Russell Westbrook is notoriously private. He keeps his responses short, choosing to answer only the question at hand. And If you ask him about something he doesn’t want to discuss, he won’t—no matter how many different ways you phrase it.
Westbrook’s relationship with the media teeters between tepidly cordial and downright hostile, worn down, it seems, by years of scrutiny about his on-the-court play. Though he’s said the criticism doesn’t get under his skin, it’s difficult to imagine it not affecting him.
“I find that hard to believe for a guy who came into the league at 20. It had to be difficult for him, and I’m sure it took a toll,” says Darnell Mayberry, senior assistant sports editor of The Oklahoman, who has covered Westbrook since he was drafted in 2008. “He was never an outgoing guy with the media. Over time, I think he realized that if he didn’t want to talk about certain things he didn’t have to, and no one could make him.”
These days, the Oklahoma City Thunder front man regularly dodges reporters’ post-game questions with memeworthy looks or launches into his own version of former Seattle Seahawks star Marshawn Lynch’s famous line, “I’m just here so I won’t get fined.” In one 2015 interview after a win, Westbrook answered every question with some variation of “We did a good job of executing,” before telling one local reporter, “I just don’t like you.”
Like Lynch, Westbrook is all about that action, especially on the court, where he seems to have only one speed: possessed. The 28-year-old guard furiously sprints down the hardwood, slashes to the hoop, crashes the boards and throws lightening-fast passes to his teammates. The result? He did the near impossible: average a triple-double during the season, a feat that hasn’t happened since Oscar Robertson became the first NBA player to do so in the 1961–62 season.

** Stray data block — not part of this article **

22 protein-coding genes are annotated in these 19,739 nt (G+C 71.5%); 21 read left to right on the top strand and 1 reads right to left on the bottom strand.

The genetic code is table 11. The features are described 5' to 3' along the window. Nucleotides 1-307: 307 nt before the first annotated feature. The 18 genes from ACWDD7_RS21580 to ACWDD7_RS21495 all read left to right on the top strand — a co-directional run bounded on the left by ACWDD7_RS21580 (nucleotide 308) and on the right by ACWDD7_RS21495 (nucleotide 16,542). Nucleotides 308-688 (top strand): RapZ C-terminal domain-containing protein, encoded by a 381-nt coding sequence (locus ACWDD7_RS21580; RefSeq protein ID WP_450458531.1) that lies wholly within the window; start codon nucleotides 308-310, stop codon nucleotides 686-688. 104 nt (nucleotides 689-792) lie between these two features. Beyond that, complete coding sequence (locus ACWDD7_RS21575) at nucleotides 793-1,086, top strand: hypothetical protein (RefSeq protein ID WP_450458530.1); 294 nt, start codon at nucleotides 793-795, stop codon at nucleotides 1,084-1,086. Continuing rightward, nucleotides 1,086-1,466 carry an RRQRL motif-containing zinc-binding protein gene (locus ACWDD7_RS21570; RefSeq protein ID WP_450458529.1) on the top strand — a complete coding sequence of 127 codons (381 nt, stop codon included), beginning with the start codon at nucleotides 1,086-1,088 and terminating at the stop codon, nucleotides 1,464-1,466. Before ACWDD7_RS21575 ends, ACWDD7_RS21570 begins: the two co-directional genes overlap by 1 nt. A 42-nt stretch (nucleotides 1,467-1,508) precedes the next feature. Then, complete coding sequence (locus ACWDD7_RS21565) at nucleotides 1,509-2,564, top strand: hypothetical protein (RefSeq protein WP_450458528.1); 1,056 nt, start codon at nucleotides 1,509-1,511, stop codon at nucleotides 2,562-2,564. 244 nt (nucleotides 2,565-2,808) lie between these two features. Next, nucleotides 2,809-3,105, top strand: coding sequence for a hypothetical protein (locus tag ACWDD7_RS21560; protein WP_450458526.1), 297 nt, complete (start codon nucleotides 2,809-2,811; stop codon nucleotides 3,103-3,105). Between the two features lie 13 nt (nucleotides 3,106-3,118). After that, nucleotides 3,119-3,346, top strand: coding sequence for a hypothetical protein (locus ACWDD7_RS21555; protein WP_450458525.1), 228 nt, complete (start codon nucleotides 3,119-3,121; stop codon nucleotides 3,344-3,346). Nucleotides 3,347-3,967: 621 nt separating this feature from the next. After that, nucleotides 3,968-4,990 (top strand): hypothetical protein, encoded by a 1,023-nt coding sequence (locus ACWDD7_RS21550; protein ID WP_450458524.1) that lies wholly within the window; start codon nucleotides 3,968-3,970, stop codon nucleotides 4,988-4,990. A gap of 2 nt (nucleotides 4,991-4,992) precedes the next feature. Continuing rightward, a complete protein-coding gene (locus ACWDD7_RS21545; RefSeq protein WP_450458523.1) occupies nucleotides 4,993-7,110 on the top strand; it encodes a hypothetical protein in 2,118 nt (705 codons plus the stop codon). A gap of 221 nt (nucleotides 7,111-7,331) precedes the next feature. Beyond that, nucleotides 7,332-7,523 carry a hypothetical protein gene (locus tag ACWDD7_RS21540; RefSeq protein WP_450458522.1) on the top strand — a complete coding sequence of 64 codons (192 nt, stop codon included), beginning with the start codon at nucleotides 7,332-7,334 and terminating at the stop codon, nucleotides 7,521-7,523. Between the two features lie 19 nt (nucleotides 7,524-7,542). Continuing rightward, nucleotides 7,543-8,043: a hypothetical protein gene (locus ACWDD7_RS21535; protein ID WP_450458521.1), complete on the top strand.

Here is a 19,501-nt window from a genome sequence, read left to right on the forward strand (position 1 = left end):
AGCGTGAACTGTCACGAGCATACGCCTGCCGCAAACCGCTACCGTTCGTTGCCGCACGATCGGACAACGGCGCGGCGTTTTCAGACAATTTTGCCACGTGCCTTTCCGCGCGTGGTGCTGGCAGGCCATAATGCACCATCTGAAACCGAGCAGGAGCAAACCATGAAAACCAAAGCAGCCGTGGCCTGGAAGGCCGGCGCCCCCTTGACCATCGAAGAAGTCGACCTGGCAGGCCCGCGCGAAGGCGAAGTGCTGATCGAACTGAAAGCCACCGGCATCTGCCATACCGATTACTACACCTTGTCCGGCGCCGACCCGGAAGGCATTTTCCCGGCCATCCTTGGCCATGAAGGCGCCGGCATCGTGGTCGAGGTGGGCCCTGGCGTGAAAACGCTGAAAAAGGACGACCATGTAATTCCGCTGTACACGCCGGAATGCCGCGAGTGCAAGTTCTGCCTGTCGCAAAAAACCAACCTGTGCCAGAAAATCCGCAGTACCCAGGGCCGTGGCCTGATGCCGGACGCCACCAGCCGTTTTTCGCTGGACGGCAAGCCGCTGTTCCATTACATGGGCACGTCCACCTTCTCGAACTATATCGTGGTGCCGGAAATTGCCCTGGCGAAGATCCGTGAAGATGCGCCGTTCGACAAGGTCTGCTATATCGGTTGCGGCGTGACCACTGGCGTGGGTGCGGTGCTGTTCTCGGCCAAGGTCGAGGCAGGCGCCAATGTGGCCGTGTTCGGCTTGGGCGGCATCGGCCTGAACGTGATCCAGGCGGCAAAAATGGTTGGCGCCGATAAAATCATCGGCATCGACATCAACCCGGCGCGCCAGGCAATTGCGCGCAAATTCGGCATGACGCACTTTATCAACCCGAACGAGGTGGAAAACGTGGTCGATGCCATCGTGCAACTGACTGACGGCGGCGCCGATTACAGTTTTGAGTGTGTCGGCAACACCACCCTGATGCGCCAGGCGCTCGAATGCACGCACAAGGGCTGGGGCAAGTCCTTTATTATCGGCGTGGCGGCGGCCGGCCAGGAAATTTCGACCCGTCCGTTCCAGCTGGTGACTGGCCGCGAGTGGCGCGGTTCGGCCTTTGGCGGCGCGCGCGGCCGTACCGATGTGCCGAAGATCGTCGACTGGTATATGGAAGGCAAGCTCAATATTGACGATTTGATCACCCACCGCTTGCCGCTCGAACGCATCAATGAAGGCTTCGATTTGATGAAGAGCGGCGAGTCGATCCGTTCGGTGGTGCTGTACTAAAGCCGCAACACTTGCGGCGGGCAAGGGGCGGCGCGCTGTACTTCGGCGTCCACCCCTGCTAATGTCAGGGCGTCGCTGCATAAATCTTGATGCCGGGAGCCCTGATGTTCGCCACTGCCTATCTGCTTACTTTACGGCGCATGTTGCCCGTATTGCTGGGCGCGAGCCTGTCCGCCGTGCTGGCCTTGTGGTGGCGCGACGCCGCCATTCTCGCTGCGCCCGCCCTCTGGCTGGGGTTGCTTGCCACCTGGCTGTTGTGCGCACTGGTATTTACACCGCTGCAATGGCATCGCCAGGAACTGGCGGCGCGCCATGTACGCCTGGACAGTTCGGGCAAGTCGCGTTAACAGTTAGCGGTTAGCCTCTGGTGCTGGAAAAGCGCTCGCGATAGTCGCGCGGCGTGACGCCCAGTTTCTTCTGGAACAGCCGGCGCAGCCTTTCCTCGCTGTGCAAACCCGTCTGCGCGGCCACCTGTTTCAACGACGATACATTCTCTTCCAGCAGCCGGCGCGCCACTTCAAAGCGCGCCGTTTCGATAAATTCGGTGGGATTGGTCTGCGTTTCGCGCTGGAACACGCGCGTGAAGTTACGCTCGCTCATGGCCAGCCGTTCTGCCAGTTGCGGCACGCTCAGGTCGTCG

Although supremely impressive, Westbrook’s basketball prowess isn’t what lured EBONY to OKC in the middle of winter. No, we were in search of a bigger prize, one that seemed to elude many journalists in the past: to meet the real man behind the meme and get him to talk openly about life, marriage and who he is when the world isn’t watching.
Westbrook strolls into Studio XII on a chilly Saturday after having rallied the troops to victory over the Memphis Grizzlies the night before. The megastar slips in the door unannounced, handing out handshakes and daps as he moves through the room. It’s typical for a celebrity to roll with an entourage, but Westbrook arrives alone, dressed in nondescript gray sweats and a black T-shirt, a far cry from the colorful haute couture outfits we’re used to seeing him wear.
He’s not a diva, as he has been called by teammates. He’s not “bizarre,” as he has also been described. Instead, Westbrook is disarmingly normal, and the disconnect between the Russell we see on the court and the one behind the scenes is mystifying.
Gone are the repetitive answers and wilting looks. This Russell raps along to Migos’ “Bad and Boujee” while smoothly dancing to the bass-heavy beat. This Russell’s eyes light up when his wife, Nina, walks into the room. This Russell is (gasp!) fun and not as guarded as others have made him out to be.
This Russell is different—but why do we rarely get to see him?
Read more in the April/May 2017 issue of EBONY Magazine, on newsstands now! Click here to subscribe.